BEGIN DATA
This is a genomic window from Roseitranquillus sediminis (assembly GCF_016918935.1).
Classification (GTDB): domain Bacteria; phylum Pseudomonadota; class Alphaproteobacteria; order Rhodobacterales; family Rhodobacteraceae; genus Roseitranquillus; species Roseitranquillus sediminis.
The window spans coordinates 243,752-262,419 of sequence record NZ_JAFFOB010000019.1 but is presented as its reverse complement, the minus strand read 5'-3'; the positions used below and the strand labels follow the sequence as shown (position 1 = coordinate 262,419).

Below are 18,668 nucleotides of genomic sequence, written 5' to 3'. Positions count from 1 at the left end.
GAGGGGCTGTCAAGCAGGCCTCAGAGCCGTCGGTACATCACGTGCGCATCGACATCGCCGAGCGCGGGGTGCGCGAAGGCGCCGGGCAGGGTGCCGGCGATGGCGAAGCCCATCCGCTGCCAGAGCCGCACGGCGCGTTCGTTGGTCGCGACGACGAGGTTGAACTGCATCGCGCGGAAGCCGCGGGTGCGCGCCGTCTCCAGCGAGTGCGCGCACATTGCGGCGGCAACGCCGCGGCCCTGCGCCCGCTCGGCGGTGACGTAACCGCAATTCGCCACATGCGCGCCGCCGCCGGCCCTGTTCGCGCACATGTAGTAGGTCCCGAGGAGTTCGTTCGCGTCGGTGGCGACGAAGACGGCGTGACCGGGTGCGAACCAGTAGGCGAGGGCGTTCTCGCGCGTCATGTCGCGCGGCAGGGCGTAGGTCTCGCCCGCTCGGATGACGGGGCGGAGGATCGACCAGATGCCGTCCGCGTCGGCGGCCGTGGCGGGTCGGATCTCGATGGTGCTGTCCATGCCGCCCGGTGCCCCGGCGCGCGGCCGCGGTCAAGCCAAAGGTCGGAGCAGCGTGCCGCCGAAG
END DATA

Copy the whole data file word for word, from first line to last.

This is a genomic window from Roseitranquillus sediminis (assembly GCF_016918935.1).
Classification (GTDB): domain Bacteria; phylum Pseudomonadota; class Alphaproteobacteria; order Rhodobacterales; family Rhodobacteraceae; genus Roseitranquillus; species Roseitranquillus sediminis.
The window spans coordinates 243,752-262,419 of sequence record NZ_JAFFOB010000019.1 but is presented as its reverse complement, the minus strand read 5'-3'; the positions used below and the strand labels follow the sequence as shown (position 1 = coordinate 262,419).

Below are 18,668 nucleotides of genomic sequence, written 5' to 3'. Positions count from 1 at the left end.
GAGGGGCTGTCAAGCAGGCCTCAGAGCCGTCGGTACATCACGTGCGCATCGACATCGCCGAGCGCGGGGTGCGCGAAGGCGCCGGGCAGGGTGCCGGCGATGGCGAAGCCCATCCGCTGCCAGAGCCGCACGGCGCGTTCGTTGGTCGCGACGACGAGGTTGAACTGCATCGCGCGGAAGCCGCGGGTGCGCGCCGTCTCCAGCGAGTGCGCGCACATTGCGGCGGCAACGCCGCGGCCCTGCGCCCGCTCGGCGGTGACGTAACCGCAATTCGCCACATGCGCGCCGCCGCCGGCCCTGTTCGCGCACATGTAGTAGGTCCCGAGGAGTTCGTTCGCGTCGGTGGCGACGAAGACGGCGTGACCGGGTGCGAACCAGTAGGCGAGGGCGTTCTCGCGCGTCATGTCGCGCGGCAGGGCGTAGGTCTCGCCCGCTCGGATGACGGGGCGGAGGATCGACCAGATGCCGTCCGCGTCGGCGGCCGTGGCGGGTCGGATCTCGATGGTGCTGTCCATGCCGCCCGGTGCCCCGGCGCGCGGCCGCGGTCAAGCCAAAGGTCGGAGCAGCGTGCCGCCGAAG